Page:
It is said that youth is wasted on the young, but tell that to Evan Spiegel, co-founder of Snapchat, who at the tender age of 25 is valued at a personal net worth of 2.1 billion dollars this year. And with legions more following in that same direction –according to what our media and society would have us believe (looking at you Forbes) – 30 really is the new 65.
Success being prized in the young is nothing new; after all plenty of child prodigies have come and gone. While we were awed at their accomplishments, this fascination did not necessarily lead us into qualms. They, it was understood, were the special cases, so if by age 11 you hadn’t also managed to get into Harvard it was no big deal.
Then something happened, maybe it was the high-tech bubble, maybe it was something in the water, whatever it was it seemed to make everybody better, and sooner. Suddenly every twenty year old worker at the grocery store was throwing off their uniform and walking out a CEO. The assistant at the cash register was low key on the side growing her online store into a global conglomerate.
Everyone and their grandmothers knew someone, who knew someone, who was making an app (and they themselves were secretly big time investors). Move over happily ever after, the 21st century fairy tale now ends with ‘and all before the age of (insert pre-pubescent time frame here)!’ Welcome to the new normal.
Nobody is knocking success. Success is good, success is great! But when did age become such an indefinite marker of how success should look, should feel? Why do we put so much esteem on what is at the end of the day just a man-made measurement of time? It’s a means, not an end.
How many of us get caught up, falsely, staring at ourselves in the mirror with our age hanging above our heads like a prison sentence. You are twenty five years, six months, and two weeks old, and you still haven’t made your big contribution yet? No C level career prominence on the horizon? What’s wrong with you, why are you a waste of time?
Stop that. Stop that right now. If you think you are doing life all wrong, guess what, you’re wrong. There is more than one way to climb a wall, skin a cat, or be your best self. So what if Mozart wrote his breakthrough composition, Concerto No. 9 in E-Flat major, at age 21; Wayne Coyne of The Flaming Lips fame worked as a fry cook for eleven years after high school before getting his big break.
For every Pablo Picasso, a bona fide prodigy who was admitted into the School of Fine Arts in Barcelona at age 13, there will always be a Paul Cézanne, a pinnacle of the art world with a success story starting only in his late 50’s (whose work incidentally went on to influence Picasso’s).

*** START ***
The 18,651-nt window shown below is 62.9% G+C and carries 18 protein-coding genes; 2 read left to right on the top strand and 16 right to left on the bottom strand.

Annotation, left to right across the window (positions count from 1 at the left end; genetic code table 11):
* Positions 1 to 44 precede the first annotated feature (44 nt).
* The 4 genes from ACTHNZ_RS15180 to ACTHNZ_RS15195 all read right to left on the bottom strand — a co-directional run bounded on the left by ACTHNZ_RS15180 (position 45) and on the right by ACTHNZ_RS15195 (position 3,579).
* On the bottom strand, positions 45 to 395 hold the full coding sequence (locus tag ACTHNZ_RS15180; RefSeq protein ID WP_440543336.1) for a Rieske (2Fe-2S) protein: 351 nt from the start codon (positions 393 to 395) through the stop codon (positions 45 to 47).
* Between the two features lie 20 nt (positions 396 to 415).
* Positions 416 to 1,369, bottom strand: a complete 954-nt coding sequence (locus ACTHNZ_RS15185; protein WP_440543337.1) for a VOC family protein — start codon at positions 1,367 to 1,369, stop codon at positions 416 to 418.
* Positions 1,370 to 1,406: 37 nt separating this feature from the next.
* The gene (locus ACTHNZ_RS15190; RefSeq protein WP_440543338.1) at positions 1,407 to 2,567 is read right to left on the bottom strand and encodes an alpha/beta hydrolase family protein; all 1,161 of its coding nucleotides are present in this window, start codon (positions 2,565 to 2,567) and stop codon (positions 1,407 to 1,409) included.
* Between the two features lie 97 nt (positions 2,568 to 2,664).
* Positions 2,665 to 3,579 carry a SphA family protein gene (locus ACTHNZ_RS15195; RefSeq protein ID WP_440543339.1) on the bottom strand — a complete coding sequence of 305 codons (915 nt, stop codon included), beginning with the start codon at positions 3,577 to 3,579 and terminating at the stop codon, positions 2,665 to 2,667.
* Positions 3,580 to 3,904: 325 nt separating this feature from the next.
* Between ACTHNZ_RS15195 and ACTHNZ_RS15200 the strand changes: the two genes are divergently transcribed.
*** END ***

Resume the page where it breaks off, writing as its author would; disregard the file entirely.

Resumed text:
Not everyone is meant to climb Everest in their 20’s or 30’s, or even their 80’s (props to Millard Kaufman for writing his first novel at 90!). Stop comparing yourself to the measuring stick of others; you are only shooting yourself in the foot. Success in this life is not a zero-sum game, and someone else’s success is not equal to your failure. Release the hold of this societal infatuation with prodigies, and look beyond it. Hiding all over in plain view are late bloomers, up and comers, and slow and steady performers galore. And they will be successful; they already are.
Whatever your work ethic, work style, whether you burst forth in a firework of inspiration, or chip away for years in experimental conception, there is space enough for you in this world. Don’t panic, don’t rush. If you are just developing your voice now, then develop it. Work on it. And when you are ready bring it forth, because we want to hear it, we need to hear it. But we will not berate you for working on it, for honing your craft. Let your 25th birthday pass, let your 35th birthday come up, and celebrate your 40th freely. These are not the markers of a failed dream, they are just road signs telling you that you are getting better. Don’t give up, don’t give in. Just keep working.
Evan Spiegel may be making plans to spend his billions, but I happen to know of one other 25 year old, who having been given the exact same amount of time here on God’s green earth, is currently looking under the couch for spare change to go to a movie. We are all living our lives to the fullest, some may sprint and some may walk. But at the end of the day, we are all going to reach the same place anyways, so what’s the rush?
Author’s Note: This post was originally inspired by Malcolm Gladwell’s article in The New Yorker magazine on Late Bloomers. Feel free to check it out to learn more about Picasso and Cézanne’s stories, and many more inspiring tales besides. Happy reading!